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UBC Theses and Dissertations

Asset-based community development for health promotion in culturally defined communities Stevens, Sara Kimi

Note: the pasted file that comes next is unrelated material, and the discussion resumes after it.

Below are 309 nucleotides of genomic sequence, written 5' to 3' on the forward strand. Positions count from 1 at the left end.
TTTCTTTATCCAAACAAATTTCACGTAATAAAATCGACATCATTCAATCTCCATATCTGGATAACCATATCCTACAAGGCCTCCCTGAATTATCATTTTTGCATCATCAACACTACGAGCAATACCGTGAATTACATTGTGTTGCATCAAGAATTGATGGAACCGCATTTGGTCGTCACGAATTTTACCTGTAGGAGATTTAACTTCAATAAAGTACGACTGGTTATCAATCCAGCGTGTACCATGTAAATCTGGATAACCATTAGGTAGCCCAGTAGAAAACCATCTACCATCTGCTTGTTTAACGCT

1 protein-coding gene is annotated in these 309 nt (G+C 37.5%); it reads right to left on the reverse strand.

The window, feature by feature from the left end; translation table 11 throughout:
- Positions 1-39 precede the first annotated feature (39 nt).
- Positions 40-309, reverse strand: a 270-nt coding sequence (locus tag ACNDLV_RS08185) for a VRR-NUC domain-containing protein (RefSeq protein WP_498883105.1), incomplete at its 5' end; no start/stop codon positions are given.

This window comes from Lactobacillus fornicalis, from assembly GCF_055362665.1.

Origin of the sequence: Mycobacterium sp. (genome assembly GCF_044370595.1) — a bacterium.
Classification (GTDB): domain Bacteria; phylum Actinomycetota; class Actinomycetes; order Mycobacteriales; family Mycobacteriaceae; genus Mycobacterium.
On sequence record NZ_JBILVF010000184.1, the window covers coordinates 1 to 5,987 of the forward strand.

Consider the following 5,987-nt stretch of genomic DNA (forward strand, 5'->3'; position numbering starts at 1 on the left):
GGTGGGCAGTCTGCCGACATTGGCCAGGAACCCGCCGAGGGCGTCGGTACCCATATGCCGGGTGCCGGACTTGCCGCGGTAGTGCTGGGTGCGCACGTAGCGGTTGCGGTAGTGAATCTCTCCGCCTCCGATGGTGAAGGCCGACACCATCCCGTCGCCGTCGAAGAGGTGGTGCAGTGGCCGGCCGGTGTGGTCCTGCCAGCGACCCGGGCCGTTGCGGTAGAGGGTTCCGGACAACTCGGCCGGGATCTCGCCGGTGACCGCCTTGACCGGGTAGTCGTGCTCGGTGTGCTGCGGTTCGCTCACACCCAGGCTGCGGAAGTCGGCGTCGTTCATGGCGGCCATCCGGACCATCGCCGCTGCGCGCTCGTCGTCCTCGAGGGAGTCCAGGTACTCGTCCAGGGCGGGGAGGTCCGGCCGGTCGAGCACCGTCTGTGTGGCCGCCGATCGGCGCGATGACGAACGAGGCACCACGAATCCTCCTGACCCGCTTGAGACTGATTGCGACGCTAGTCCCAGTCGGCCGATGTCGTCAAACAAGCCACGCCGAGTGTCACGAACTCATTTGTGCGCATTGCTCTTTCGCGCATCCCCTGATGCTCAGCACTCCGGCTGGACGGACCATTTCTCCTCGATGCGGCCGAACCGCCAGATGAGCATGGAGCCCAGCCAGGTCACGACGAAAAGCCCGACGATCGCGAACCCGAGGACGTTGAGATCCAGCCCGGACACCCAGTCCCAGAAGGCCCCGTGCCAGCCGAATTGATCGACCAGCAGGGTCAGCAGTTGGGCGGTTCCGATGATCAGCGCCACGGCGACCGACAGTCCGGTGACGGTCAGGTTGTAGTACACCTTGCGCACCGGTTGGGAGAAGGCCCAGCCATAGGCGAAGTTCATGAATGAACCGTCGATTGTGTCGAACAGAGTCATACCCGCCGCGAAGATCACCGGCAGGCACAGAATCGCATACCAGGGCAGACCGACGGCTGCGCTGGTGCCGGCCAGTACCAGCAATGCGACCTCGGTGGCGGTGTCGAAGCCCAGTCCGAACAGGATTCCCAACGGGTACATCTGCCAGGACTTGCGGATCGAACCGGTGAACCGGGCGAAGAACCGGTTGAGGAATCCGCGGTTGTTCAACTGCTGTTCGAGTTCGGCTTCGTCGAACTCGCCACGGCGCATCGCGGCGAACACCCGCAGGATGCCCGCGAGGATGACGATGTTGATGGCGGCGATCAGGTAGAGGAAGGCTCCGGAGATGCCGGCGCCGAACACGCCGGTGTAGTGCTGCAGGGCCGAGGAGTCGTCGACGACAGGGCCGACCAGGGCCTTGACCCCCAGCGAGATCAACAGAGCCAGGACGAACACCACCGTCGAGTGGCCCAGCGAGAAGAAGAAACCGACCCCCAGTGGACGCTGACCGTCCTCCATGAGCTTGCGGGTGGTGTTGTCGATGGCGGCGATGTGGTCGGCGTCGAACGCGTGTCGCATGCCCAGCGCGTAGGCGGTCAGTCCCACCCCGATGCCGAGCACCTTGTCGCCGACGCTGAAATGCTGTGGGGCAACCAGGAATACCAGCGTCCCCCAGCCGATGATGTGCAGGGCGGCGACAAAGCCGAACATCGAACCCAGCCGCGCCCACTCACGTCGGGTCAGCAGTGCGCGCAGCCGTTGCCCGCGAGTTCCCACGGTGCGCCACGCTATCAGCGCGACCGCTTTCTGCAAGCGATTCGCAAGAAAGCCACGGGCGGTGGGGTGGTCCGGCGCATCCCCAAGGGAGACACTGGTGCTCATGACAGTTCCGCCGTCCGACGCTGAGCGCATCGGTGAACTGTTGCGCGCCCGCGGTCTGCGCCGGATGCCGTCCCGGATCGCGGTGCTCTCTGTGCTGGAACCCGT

As our understanding of the broader determinants of health such as socioeconomic status and the social environment has matured, community development has emerged as a possible health promotion strategy. This thesis explores Kretzmann and McKnight's asset-based community development (ABCD) (Kretzmann & McKnight, 1993), a strengths based community development strategy, as a potential method of promoting health in culturally defined communities. The specific research question is: Is ABCD a suitable strategy for promoting health in culturally defined communities? Where a "suitable strategy": reflects health promotion and population health research; addresses the specific challenges associated with promoting health in culturally defined communities; and, is of practical use in terms of helping communities identify their health issues, develop plans to address these issues, implement these plans, and evaluate the plans. Together, these three "suitability dimensions" incorporate both theoretical and practical expectations. The evaluation is accomplished through a cross-disciplinary literature review, individual interviews, and a focus group with key informants who are knowledgeable of health promotion issues in Vancouver's Chinese communities. The information gathered through these interviews and the focus group is incorporated into the thesis as a small case study of ABCD's potential in Chinatown/Strathcona and Richmond Chinese communities. This evaluation suggests that on balance ABCD may be an appropriate approach for promoting health in culturally defined communities. Although the strategy lacks clear direction in terms of evaluation processes, may not help communities identify their health issues, and faces several challenges associated with power imbalances, these weaknesses are outweighed by its strengths, which are its focus on assets, emphasis on community empowerment, and reflection of the socio-ecological approach to health. For these same reasons, ABCD also shows potential as a health promotion strategy in both Chinatown/Strathcona and Richmond Chinese communities. While these conclusions are favourable, further research on evaluation of community-based health promotion programs and on health issues in culturally defined communities would improve ABCD's suitability as a health promotion strategy.

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